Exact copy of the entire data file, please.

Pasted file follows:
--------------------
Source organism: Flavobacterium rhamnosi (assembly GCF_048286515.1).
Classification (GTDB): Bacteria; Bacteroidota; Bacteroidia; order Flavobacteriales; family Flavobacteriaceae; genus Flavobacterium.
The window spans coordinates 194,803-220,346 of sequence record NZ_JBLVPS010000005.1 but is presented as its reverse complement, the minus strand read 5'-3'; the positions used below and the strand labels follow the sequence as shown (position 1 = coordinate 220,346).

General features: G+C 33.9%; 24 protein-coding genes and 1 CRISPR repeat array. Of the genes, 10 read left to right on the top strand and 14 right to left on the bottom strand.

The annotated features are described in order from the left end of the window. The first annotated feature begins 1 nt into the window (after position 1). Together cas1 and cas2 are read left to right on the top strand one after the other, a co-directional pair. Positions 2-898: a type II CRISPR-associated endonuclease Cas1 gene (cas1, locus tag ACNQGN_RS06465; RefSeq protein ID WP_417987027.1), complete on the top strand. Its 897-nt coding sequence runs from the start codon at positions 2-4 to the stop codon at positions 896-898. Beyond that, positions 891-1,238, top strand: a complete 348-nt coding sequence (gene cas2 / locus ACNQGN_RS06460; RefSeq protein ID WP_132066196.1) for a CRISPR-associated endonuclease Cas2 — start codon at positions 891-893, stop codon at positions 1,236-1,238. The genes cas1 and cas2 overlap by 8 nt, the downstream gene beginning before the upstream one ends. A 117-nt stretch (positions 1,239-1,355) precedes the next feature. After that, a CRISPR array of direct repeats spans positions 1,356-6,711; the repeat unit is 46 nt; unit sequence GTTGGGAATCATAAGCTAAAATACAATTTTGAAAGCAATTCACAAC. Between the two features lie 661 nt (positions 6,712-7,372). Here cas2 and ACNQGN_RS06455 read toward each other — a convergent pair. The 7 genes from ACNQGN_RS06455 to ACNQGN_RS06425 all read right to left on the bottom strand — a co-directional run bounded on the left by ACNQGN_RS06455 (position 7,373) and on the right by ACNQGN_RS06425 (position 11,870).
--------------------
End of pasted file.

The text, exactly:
Source organism: Flavobacterium rhamnosi (assembly GCF_048286515.1).
Classification (GTDB): Bacteria; Bacteroidota; Bacteroidia; order Flavobacteriales; family Flavobacteriaceae; genus Flavobacterium.
The window spans coordinates 194,803-220,346 of sequence record NZ_JBLVPS010000005.1 but is presented as its reverse complement, the minus strand read 5'-3'; the positions used below and the strand labels follow the sequence as shown (position 1 = coordinate 220,346).

General features: G+C 33.9%; 24 protein-coding genes and 1 CRISPR repeat array. Of the genes, 10 read left to right on the top strand and 14 right to left on the bottom strand.

The annotated features are described in order from the left end of the window. The first annotated feature begins 1 nt into the window (after position 1). Together cas1 and cas2 are read left to right on the top strand one after the other, a co-directional pair. Positions 2-898: a type II CRISPR-associated endonuclease Cas1 gene (cas1, locus tag ACNQGN_RS06465; RefSeq protein ID WP_417987027.1), complete on the top strand. Its 897-nt coding sequence runs from the start codon at positions 2-4 to the stop codon at positions 896-898. Beyond that, positions 891-1,238, top strand: a complete 348-nt coding sequence (gene cas2 / locus ACNQGN_RS06460; RefSeq protein ID WP_132066196.1) for a CRISPR-associated endonuclease Cas2 — start codon at positions 891-893, stop codon at positions 1,236-1,238. The genes cas1 and cas2 overlap by 8 nt, the downstream gene beginning before the upstream one ends. A 117-nt stretch (positions 1,239-1,355) precedes the next feature. After that, a CRISPR array of direct repeats spans positions 1,356-6,711; the repeat unit is 46 nt; unit sequence GTTGGGAATCATAAGCTAAAATACAATTTTGAAAGCAATTCACAAC. Between the two features lie 661 nt (positions 6,712-7,372). Here cas2 and ACNQGN_RS06455 read toward each other — a convergent pair. The 7 genes from ACNQGN_RS06455 to ACNQGN_RS06425 all read right to left on the bottom strand — a co-directional run bounded on the left by ACNQGN_RS06455 (position 7,373) and on the right by ACNQGN_RS06425 (position 11,870).